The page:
MotoGP tyre pressure rule «shouldn’t apply» on damp tracks

As of last year’s British Grand Prix, MotoGP has enforced minimum front and rear tyre pressures in a move ostensibly aimed at ensuring rider safety.

However, this was largely criticised by riders last year as the minimum of 1.88 bar front pressure offered them little margin before the tyre ballooned and became more susceptible to crashes.

Michelin agreed to lower the minimum front tyre pressure to 1.8 bar for 2024 in order to give the riders more margin to play with.

At the Spanish Grand Prix sprint, however, five riders were handed penalties for running underneath the minimum front pressure for more than 30% of the race.

Most notably, this affected Yamaha’s Fabio Quartararo, who rose from 23rd to third amidst the crash chaos only to be demoted to fifth.

Jerez’s sprint saw 15 riders crash across 12 laps, with most of those falls the result of damp patches.

Oliveira feels the rule on tyre pressures should only count when tracks are fully dry, saying after the Spanish GP: “Today [Sunday] was much… I don’t want to say much, but the track was [relatively] normal and that made our lives a little bit easier.

Photo by: Gold and Goose / Motorsport Images

“Anyway, tyre pressure rules when the track is damp, like [in the sprint] should not be in place in my opinion because it’s not this 0.05 bar pressure that’s going to give you the answer to do a good performance.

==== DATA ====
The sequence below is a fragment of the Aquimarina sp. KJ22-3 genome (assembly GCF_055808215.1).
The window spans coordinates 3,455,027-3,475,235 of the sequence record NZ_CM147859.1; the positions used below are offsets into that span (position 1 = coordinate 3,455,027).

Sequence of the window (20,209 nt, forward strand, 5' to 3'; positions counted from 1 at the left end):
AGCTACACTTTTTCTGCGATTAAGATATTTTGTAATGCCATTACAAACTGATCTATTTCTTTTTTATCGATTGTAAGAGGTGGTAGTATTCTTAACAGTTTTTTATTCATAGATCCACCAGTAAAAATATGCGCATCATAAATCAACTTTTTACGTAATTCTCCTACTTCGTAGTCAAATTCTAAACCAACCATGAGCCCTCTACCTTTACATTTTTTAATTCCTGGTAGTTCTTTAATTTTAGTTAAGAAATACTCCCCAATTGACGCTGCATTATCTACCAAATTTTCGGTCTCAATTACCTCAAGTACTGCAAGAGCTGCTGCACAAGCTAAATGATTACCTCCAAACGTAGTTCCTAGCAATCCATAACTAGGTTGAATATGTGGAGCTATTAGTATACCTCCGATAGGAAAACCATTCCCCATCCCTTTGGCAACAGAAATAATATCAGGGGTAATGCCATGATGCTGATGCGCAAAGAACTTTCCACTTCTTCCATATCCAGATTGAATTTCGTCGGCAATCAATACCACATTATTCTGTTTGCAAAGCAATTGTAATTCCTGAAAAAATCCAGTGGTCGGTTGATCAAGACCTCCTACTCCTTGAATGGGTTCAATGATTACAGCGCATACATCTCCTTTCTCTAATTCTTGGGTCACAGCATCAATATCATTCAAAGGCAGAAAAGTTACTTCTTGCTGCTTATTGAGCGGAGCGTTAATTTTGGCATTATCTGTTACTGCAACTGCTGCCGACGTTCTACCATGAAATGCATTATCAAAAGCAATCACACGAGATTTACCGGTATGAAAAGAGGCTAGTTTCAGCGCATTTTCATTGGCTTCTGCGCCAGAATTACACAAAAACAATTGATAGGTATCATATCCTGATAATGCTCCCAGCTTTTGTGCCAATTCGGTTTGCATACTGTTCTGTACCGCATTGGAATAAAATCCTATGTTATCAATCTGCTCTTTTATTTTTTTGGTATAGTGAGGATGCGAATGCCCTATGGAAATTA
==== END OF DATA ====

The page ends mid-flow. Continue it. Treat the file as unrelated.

“But it’s the rule, it is what it is. But my opinion is when the conditions are stable everyone is able to comply with the rules and it’s a bit easier.”

Under the current rules, the tyre pressure rule doesn’t apply when a race is fully wet, or if it is run under flag-to-flag conditions.

All five riders at Jerez in the sprint were hit with eight-second penalties, though originally the punishment was set to be a disqualification.

This was tweaked on the eve of the 2024 season, with time penalties of 8s in the sprint and 16s in the race handed out instead for those found to have contravened the regulation.

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